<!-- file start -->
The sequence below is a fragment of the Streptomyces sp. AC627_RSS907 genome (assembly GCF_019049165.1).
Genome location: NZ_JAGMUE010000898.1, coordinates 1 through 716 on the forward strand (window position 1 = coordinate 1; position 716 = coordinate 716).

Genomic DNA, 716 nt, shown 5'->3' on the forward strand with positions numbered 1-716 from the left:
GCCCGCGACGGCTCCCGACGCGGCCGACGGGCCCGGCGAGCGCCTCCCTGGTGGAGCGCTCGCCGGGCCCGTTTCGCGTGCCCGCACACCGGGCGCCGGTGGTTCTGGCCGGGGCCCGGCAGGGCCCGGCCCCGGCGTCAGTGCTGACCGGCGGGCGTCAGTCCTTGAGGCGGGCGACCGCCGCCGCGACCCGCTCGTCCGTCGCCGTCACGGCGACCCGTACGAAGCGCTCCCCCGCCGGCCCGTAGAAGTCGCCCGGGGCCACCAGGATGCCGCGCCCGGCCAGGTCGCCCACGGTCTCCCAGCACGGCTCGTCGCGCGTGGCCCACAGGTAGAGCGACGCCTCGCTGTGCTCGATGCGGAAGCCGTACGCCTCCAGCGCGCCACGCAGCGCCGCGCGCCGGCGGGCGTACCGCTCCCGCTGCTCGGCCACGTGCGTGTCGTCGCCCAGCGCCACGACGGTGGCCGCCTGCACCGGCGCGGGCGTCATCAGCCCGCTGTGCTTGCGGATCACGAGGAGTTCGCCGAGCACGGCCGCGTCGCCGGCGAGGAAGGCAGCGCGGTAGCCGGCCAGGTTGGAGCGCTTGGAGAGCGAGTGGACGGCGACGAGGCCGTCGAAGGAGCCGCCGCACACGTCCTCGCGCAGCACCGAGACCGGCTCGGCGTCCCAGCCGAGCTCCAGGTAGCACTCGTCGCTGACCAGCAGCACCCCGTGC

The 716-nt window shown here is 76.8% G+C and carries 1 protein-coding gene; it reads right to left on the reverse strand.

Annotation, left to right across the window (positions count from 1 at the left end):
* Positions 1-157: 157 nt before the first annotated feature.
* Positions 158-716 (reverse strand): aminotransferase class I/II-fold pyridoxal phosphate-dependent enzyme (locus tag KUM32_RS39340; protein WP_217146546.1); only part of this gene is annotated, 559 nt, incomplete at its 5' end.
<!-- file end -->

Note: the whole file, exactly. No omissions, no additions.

The sequence below is a fragment of the Streptomyces sp. AC627_RSS907 genome (assembly GCF_019049165.1).
Genome location: NZ_JAGMUE010000898.1, coordinates 1 through 716 on the forward strand (window position 1 = coordinate 1; position 716 = coordinate 716).

Genomic DNA, 716 nt, shown 5'->3' on the forward strand with positions numbered 1-716 from the left:
GCCCGCGACGGCTCCCGACGCGGCCGACGGGCCCGGCGAGCGCCTCCCTGGTGGAGCGCTCGCCGGGCCCGTTTCGCGTGCCCGCACACCGGGCGCCGGTGGTTCTGGCCGGGGCCCGGCAGGGCCCGGCCCCGGCGTCAGTGCTGACCGGCGGGCGTCAGTCCTTGAGGCGGGCGACCGCCGCCGCGACCCGCTCGTCCGTCGCCGTCACGGCGACCCGTACGAAGCGCTCCCCCGCCGGCCCGTAGAAGTCGCCCGGGGCCACCAGGATGCCGCGCCCGGCCAGGTCGCCCACGGTCTCCCAGCACGGCTCGTCGCGCGTGGCCCACAGGTAGAGCGACGCCTCGCTGTGCTCGATGCGGAAGCCGTACGCCTCCAGCGCGCCACGCAGCGCCGCGCGCCGGCGGGCGTACCGCTCCCGCTGCTCGGCCACGTGCGTGTCGTCGCCCAGCGCCACGACGGTGGCCGCCTGCACCGGCGCGGGCGTCATCAGCCCGCTGTGCTTGCGGATCACGAGGAGTTCGCCGAGCACGGCCGCGTCGCCGGCGAGGAAGGCAGCGCGGTAGCCGGCCAGGTTGGAGCGCTTGGAGAGCGAGTGGACGGCGACGAGGCCGTCGAAGGAGCCGCCGCACACGTCCTCGCGCAGCACCGAGACCGGCTCGGCGTCCCAGCCGAGCTCCAGGTAGCACTCGTCGCTGACCAGCAGCACCCCGTGC

The 716-nt window shown here is 76.8% G+C and carries 1 protein-coding gene; it reads right to left on the reverse strand.

Annotation, left to right across the window (positions count from 1 at the left end):
* Positions 1-157: 157 nt before the first annotated feature.
* Positions 158-716 (reverse strand): aminotransferase class I/II-fold pyridoxal phosphate-dependent enzyme (locus tag KUM32_RS39340; protein WP_217146546.1); only part of this gene is annotated, 559 nt, incomplete at its 5' end.